Alexander N. Aksakof
Imperial Councilor to the Czar, the pioneer spiritualist of Russia, a Swedenborg enthusiast whose introduction to modern spiritualism was effected by Andrew Jackson Davis’s “Nature’s Divine Revelations” in 1855. In order to form a correct judgment of both physiological and psychological phenomena he studied medicine at the University of Moscow for two years. He translated Swedenborg’s “Heaven and Hell”, Count Szapary’s “Magnetic Healing” and the principal works of Prof. Hare, Crookes, Edmonds, Owen and the “Report of the Dialectical Society”. As, however, works on spiritualism in
Russian were suppressed by the censor but German publications were tolerated, his literary activity, of a necessity, centred in Germany. He founded the Psychische Studien which, under the changed title Zeitschrift far Parapsychologie, is still running, and was instrumental in provoking the first strictly scientific Russian investigation of spiritualism.
D. D. Home visited Russia for the first time in 1861. He became connected, through marriage, with Aksakof’s family and was in 1871 introduced by him to Prof. Boutlerof, and to other professors of the University of St. Petersburg. However, the body of savants was left unconvinced. In 1874 the French medium, Camille Bredif paid a visit. Professor Wagner attended a seance and was deeply impressed. His article in the “Revue de l’Europe” aroused such a storm that the University felt impelled to delegate an investigating committee and asked Aksakof to make the necessary arrangements for
them. Aksakof went to England in 1875 and engaged, after a previous failure with the Petty Brothers of Newcastle, a non-professional medium, using the name of Mrs. Clayer, to whom he was introduced by Crookes, for presentation to the committee. The lady, who is mentioned in Crookes’ “Researches” on pages 38-39, produced strong physical phenomena in light. The committee, however, refused to be impressed and Prof. Mendeleyeff, its principal member, in his report “Materials by Which to Judge Spiritualism”, declared that the medium had an instrument under her skirts and produced
table movements and raps by this agency. To this report Aksakof returned, under the title “A Monument of Scientific Prejudice, a caustic reply”. In 1876 he asked permission to publish in St. Petersburg a monthly, “Review of Mediumship”. It was refused.
Thereupon, in 1881, an organ with an unmeaning title, “Rebus”, was founded and largely subsidised, after funds went low, by Aksakof to popularise the teachings of Spiritualism.
He experimented with Slade and Williams when they visited St. Petersburg and he madearrangements for Mrs. Kate Fox-Jencken when the Czar desired to consult her for thesafe conduct of the coronation ceremonies. Eglinton, Mme. d’Esperance and Eusapia Paladino were the next mediums who engaged his attention. His wife herself was mediumistic and became thereby a help in his work. In a “Case of Partial Dematerialisation” (1896) he recorded testimonies of an astounding occurrence with Mme. d’Esperance. His most important book, “Animismus und Spiritismus”, Leipzig, 1890 was published in answer to Dr. Edward von Hartmann’s “Spiritualism”. Myers, in his review in Proceedings, Vol. VI. p.665, states: “I may say at once that on the data as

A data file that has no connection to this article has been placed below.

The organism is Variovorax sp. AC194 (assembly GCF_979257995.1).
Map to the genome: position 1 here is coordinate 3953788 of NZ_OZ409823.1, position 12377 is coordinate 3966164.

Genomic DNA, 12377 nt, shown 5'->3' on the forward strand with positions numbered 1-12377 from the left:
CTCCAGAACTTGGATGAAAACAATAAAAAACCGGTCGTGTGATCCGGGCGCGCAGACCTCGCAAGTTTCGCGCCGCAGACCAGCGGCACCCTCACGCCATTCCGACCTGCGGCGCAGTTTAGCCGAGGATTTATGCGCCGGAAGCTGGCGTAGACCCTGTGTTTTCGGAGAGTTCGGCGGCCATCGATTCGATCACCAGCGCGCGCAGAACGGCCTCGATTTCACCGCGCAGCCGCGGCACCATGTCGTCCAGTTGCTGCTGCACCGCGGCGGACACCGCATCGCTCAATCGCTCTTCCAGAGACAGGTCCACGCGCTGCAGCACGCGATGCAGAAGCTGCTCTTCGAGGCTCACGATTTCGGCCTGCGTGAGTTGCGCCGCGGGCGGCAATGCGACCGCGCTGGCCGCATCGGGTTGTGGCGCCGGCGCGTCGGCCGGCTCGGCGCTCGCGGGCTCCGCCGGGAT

assumed I think that Mr. Aksakof has the better of his opponent.” In the book Aksakof says that for the comprehension of mediumistic phenomena we have not one hypothesis only, but three hypotheses: 1. Personism (or change of personality) may stand for those unconscious psychical phenomena which are produced within the limits of the medium’s own body, those intra-inediumistic phenomena whose distinguishing characteristic is the
assumption of a personality changing to that of the medium. 2. Under the name animism we include unconscious psychical phenomena which show themselves outside the limits of the medium’s body. Extra-mediumistic operation of objects without contact and finally materialisation. We have here the highest manifestation of the psychic duplication; the elements of personality overstep the limits of the body . . . up to the point of complete
externalisation and objectification. 3. Under the name spiritism we include phenomena resembling both personalisation and animism but which we much ascribe to some extra-mediumistic and extra-terrene cause. They differ from the phenomena of personalisation and animism in their intellectual content which affords evidence of an independent personality.
“Spiritualism and Science” was another of Aksakof’s important works. His literary output was considerable. One of his last translations was Col. Rochas’ “Exteriorisation of Motricity”. Under dreadful physical handicaps he kept on working to the last. His right hand became useless, his eye almost sightless. A final attack of influenza on January 17th, 1903, carried him away.